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Examining Music: Leonard Cohen's You Want It Darker?

uImage of David by John Barrett, Text & Design by David Clark Allen

Leonard Cohen's raspy, basso profundo provides the pivotal audio 'hook' in You Want It Darker - a bleak, lyrically sardonic song from his masterful final album.

An intimate, laconic vocal delivery (very close mic'd/whispered as much as sung) coupled with sharply observed lyrics - a conversation with the Almighty - brings a welcome ironic quality to what could have been a depressing experience - thus, rather than leaving the listener feeling castigated . . . it's cathartic.

The production is sparse by current standards. A traditional synagogue choir (providing a soft-focus, dreamlike vocal 'wash' of harmonic dissonance/consonance) combined with an insistent, repetitive double-time bass line underpinned by a sampled, looped drumbeat sets the mood of 'inevitability' that permeates the song. Simple 'soul style' riffing on Hammond organ adds a touch of Christian gospel flavour - while a male cantor, introduced near the end of the track - lifts the energy to yet another level with a passionately mournful 'call to prayer'.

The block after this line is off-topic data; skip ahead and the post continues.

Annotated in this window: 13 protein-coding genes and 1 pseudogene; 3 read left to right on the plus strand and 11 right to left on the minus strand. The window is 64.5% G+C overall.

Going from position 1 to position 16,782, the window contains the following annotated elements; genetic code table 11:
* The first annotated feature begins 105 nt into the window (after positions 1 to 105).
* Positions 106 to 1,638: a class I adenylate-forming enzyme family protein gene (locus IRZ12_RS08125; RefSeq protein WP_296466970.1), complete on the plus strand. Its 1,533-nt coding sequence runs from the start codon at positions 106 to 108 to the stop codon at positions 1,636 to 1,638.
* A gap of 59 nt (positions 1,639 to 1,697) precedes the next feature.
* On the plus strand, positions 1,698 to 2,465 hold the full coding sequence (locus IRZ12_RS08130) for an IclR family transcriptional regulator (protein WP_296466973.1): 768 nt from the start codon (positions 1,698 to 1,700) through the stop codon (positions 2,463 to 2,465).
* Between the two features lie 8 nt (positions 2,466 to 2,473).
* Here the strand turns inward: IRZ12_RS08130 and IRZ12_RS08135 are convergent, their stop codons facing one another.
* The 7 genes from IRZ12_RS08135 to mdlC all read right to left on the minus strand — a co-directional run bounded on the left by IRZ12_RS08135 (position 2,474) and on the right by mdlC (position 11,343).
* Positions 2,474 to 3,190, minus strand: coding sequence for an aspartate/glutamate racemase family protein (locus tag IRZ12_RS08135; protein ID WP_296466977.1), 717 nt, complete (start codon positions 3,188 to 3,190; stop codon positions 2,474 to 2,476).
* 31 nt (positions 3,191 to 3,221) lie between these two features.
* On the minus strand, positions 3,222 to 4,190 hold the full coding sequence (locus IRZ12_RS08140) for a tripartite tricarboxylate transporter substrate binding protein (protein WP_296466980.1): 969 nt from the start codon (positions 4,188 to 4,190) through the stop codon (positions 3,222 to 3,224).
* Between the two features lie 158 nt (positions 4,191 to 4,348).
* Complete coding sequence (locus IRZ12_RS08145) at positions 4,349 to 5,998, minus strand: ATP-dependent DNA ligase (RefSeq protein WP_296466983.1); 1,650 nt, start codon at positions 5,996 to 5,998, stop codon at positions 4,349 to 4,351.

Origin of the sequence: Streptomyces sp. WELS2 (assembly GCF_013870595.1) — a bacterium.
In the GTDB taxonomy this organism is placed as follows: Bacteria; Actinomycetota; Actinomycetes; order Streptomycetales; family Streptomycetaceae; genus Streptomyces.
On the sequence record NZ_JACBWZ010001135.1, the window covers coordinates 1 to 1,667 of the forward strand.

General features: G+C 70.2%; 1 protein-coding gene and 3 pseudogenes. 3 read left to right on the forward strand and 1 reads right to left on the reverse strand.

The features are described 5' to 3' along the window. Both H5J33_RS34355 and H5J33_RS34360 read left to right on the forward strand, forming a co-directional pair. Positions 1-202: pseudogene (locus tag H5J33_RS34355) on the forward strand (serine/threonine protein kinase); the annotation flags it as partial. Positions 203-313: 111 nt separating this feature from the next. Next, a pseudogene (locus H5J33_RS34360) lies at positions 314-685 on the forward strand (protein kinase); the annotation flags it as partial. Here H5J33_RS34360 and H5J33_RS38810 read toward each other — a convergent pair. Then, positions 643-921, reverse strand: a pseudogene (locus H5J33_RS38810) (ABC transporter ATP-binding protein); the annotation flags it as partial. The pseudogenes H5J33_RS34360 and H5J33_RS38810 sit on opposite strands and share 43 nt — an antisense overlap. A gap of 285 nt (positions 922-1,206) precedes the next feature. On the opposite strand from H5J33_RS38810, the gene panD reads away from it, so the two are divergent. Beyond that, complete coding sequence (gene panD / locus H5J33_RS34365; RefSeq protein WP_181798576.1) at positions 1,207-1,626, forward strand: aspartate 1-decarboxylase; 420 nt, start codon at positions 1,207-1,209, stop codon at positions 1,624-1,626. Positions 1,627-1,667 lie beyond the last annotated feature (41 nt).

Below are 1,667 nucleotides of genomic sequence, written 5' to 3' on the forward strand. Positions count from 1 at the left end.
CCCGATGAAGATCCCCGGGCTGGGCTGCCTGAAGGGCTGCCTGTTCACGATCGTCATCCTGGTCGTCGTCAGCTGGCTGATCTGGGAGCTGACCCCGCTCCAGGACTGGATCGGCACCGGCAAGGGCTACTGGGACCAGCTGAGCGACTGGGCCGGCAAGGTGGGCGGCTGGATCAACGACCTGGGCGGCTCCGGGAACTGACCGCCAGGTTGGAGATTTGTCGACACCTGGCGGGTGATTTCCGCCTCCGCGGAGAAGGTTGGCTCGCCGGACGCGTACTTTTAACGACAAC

Space, used intelligently throughout the arrangement as an empty canvas for change and emphasis, helps reinforce the 'prophet, wandering in the desert' biblical quality of Leonard's essentially bleak rumination on the fallibility of human nature.

The muted 'spiritual timbre' is further enhanced by a gentle attenuation of higher frequencies above 800Hz and the utilisation of a predominantly mid-range/bass sonic palette.

Essentially a blues/folk 3 chord structure, You Want It Darker is an accomplished combination of acoustic recording technique, production ideas, performance and composition - a masterful example of the strength of good content.

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